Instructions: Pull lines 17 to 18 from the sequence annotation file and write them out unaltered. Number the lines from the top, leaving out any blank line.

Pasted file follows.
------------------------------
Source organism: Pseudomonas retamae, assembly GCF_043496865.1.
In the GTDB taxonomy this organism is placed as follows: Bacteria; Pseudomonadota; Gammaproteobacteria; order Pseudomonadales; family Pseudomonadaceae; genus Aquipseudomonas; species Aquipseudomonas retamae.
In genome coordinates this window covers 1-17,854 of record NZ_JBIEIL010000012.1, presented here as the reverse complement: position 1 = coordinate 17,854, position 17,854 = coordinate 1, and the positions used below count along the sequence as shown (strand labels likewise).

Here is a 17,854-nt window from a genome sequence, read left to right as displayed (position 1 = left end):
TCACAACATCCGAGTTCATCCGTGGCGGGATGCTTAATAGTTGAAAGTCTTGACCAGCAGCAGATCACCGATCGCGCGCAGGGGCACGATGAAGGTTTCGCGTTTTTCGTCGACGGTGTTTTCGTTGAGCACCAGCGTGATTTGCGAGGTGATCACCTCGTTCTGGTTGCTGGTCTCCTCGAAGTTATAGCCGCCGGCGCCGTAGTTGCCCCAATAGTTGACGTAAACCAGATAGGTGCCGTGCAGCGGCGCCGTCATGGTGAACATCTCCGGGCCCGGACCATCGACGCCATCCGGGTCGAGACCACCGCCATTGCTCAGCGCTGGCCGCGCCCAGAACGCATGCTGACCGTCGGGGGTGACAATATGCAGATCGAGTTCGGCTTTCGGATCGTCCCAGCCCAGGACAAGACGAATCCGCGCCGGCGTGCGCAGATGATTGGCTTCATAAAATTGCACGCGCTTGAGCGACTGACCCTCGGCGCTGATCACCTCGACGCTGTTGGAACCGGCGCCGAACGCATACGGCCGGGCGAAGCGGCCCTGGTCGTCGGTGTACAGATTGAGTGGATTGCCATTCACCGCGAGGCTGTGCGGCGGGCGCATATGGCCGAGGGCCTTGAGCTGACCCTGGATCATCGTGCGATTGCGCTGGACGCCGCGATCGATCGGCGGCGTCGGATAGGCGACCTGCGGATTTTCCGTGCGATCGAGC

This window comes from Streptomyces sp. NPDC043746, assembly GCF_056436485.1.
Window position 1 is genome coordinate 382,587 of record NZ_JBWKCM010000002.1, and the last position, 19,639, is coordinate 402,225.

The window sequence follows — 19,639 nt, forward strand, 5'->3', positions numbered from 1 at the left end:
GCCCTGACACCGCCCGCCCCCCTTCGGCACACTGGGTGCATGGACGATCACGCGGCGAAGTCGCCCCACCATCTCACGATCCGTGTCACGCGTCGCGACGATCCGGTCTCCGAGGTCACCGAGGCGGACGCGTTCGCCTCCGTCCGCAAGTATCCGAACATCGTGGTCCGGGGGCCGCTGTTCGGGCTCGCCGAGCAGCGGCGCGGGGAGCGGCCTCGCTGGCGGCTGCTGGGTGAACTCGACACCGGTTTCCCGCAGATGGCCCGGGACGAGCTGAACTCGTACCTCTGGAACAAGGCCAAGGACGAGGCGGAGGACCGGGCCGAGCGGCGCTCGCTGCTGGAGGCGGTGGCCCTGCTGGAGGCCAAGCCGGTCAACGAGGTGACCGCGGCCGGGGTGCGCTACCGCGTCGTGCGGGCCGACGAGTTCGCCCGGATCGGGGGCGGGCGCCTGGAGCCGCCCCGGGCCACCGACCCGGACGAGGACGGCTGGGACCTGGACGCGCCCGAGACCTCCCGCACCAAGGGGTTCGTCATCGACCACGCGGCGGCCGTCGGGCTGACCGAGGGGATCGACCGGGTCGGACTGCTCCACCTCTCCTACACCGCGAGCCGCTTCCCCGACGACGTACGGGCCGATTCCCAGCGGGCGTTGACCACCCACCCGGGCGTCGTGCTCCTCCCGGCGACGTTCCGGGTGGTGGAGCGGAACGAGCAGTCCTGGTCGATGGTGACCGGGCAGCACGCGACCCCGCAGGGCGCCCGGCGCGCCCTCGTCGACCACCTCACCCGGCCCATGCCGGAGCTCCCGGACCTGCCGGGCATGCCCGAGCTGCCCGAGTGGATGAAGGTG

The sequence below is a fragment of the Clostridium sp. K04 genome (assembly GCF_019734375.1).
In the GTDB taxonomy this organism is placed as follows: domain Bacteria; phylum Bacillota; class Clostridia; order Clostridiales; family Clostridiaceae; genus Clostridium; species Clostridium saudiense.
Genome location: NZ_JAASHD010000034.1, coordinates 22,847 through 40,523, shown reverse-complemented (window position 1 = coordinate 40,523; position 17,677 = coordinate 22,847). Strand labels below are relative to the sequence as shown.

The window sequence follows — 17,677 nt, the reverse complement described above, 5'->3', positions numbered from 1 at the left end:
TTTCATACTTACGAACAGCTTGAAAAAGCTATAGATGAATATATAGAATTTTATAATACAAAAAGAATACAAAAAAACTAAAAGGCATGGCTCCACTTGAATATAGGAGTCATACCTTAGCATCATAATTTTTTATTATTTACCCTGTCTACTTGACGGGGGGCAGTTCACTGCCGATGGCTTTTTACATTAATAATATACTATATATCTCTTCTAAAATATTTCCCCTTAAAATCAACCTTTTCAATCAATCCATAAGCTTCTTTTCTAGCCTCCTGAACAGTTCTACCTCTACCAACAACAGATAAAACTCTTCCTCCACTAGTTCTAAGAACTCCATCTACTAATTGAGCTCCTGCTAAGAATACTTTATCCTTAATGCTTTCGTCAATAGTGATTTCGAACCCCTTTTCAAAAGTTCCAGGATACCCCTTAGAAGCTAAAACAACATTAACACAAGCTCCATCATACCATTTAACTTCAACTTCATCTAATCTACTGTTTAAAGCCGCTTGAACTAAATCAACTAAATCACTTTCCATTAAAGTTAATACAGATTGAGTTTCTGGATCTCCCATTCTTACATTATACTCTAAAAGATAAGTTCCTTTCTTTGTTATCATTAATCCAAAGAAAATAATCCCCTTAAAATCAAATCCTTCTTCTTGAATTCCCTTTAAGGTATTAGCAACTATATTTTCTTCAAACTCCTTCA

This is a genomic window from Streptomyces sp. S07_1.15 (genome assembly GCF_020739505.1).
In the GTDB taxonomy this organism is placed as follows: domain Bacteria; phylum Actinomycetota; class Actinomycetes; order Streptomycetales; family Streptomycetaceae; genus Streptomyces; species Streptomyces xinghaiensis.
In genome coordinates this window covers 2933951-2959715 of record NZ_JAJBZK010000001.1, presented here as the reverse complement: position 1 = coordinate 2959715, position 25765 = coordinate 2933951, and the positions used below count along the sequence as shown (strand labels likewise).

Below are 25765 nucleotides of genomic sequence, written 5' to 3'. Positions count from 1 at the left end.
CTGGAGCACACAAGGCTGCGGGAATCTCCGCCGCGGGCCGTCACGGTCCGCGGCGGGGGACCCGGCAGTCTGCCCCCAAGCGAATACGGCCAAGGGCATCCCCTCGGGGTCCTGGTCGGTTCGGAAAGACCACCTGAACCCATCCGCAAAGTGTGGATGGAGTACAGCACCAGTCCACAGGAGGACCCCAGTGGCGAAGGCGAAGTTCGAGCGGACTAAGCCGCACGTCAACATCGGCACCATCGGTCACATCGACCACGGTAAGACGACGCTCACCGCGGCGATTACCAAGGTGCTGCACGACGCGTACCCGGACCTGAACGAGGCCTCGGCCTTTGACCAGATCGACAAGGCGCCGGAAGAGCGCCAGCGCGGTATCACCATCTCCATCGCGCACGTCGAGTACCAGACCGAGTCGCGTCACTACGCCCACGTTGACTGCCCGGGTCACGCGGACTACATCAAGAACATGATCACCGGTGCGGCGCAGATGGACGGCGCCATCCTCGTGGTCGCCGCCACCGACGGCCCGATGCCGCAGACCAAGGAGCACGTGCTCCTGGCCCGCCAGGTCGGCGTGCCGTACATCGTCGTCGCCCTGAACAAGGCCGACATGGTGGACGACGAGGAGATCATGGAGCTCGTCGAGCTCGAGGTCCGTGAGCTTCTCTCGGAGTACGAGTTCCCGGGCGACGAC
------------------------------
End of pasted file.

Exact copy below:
In genome coordinates this window covers 2933951-2959715 of record NZ_JAJBZK010000001.1, presented here as the reverse complement: position 1 = coordinate 2959715, position 25765 = coordinate 2933951, and the positions used below count along the sequence as shown (strand labels likewise).

Below are 25765 nucleotides of genomic sequence, written 5' to 3'. Positions count from 1 at the left end.